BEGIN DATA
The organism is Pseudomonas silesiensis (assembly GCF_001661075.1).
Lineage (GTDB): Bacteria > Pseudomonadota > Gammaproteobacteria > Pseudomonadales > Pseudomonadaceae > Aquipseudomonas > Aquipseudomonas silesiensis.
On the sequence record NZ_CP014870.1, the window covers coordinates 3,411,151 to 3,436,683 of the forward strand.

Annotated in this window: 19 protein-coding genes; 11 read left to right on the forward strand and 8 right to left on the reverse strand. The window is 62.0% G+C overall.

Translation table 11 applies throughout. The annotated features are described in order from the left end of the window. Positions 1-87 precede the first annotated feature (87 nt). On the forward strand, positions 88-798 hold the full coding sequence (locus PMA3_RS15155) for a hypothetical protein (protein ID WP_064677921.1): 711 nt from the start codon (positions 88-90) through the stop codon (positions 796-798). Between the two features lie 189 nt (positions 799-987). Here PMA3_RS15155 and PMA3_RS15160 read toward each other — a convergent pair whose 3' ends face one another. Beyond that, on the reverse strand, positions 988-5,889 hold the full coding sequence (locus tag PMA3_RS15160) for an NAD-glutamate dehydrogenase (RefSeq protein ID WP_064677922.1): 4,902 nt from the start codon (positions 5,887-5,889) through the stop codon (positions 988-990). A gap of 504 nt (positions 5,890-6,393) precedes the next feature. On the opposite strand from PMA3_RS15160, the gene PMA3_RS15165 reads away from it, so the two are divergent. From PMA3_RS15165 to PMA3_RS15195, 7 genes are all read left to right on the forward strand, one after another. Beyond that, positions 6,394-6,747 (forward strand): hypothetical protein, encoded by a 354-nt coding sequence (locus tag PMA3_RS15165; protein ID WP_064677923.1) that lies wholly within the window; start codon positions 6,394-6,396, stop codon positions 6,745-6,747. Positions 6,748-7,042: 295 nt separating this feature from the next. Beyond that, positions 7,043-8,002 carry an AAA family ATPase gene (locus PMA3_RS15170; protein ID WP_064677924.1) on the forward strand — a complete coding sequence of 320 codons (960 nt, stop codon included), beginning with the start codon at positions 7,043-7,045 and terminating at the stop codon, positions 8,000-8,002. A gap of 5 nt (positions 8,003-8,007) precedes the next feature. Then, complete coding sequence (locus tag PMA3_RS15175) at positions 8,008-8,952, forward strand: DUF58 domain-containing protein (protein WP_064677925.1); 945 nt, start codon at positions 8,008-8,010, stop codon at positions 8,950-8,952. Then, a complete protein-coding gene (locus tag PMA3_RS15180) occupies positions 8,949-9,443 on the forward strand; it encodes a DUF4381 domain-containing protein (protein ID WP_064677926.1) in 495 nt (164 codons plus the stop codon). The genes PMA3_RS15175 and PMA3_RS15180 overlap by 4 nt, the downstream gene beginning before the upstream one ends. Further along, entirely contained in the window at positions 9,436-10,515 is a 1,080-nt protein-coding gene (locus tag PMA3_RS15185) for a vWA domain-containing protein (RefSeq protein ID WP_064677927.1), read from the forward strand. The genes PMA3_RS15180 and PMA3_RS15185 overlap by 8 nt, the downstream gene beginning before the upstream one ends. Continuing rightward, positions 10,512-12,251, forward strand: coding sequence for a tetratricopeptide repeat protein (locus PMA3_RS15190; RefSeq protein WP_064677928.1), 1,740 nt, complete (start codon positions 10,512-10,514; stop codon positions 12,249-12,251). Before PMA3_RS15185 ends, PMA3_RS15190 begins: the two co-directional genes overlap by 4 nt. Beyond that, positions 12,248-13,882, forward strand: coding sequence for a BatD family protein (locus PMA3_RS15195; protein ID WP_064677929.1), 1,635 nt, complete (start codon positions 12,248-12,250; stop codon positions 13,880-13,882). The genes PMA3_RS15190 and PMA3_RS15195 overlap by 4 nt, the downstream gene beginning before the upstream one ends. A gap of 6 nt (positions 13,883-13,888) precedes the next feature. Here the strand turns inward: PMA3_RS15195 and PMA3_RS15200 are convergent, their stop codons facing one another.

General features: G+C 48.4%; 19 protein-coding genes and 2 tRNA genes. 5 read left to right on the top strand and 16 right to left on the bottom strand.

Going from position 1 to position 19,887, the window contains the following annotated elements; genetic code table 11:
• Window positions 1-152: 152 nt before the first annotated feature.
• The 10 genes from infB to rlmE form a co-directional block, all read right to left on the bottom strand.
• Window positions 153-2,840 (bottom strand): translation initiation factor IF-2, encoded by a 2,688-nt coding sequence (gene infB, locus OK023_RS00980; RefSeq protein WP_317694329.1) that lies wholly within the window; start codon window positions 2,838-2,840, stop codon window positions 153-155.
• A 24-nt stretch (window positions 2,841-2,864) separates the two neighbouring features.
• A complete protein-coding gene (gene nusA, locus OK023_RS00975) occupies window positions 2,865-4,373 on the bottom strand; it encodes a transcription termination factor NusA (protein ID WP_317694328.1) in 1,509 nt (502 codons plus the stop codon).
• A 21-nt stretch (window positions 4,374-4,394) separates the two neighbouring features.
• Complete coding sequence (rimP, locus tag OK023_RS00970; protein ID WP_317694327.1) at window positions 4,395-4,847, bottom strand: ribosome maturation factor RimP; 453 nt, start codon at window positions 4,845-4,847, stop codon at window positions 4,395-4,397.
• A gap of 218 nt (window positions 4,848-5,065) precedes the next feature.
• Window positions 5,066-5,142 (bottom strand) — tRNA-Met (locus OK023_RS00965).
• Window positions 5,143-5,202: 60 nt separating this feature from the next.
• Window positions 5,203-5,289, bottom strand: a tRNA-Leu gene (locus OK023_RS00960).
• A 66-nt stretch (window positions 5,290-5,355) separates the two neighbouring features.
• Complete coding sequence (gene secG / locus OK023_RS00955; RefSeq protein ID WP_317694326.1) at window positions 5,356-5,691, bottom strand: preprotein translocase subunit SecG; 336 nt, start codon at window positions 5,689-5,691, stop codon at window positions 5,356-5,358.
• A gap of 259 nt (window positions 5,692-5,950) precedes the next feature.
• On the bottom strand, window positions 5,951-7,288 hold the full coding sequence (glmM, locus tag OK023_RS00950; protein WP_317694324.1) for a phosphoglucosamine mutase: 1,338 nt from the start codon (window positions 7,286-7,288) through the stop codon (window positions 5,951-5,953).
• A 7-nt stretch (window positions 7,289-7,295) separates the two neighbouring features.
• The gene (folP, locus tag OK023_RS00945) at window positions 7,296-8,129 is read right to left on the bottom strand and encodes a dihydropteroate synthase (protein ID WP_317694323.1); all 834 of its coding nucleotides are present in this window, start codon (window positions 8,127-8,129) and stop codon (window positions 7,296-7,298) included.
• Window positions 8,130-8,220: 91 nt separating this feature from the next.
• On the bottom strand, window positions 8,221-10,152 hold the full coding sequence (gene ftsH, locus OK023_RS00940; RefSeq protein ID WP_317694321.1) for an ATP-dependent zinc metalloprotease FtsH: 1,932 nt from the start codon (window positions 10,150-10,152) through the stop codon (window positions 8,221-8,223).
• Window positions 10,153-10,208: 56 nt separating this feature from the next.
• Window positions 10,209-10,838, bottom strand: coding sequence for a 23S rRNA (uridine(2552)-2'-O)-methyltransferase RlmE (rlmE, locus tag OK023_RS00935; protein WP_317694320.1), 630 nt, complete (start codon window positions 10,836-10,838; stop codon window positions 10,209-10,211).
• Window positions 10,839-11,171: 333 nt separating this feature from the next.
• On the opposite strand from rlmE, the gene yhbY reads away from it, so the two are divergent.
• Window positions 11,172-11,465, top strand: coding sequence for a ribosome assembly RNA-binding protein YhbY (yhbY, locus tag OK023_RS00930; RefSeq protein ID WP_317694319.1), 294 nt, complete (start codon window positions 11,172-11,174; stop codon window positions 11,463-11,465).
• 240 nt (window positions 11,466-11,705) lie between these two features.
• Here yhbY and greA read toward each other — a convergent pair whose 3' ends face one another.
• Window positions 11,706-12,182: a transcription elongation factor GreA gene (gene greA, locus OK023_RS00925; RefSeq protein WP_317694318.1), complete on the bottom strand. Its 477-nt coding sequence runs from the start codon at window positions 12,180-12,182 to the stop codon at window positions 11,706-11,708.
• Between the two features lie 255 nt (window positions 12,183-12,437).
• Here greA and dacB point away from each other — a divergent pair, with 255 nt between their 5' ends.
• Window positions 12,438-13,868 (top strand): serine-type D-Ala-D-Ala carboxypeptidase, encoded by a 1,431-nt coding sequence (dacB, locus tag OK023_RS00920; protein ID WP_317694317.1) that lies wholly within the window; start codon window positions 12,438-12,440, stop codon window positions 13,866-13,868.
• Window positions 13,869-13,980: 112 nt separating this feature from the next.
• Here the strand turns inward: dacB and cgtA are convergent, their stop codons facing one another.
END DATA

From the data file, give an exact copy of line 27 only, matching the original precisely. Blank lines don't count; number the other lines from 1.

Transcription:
• Window positions 10,153-10,208: 56 nt separating this feature from the next.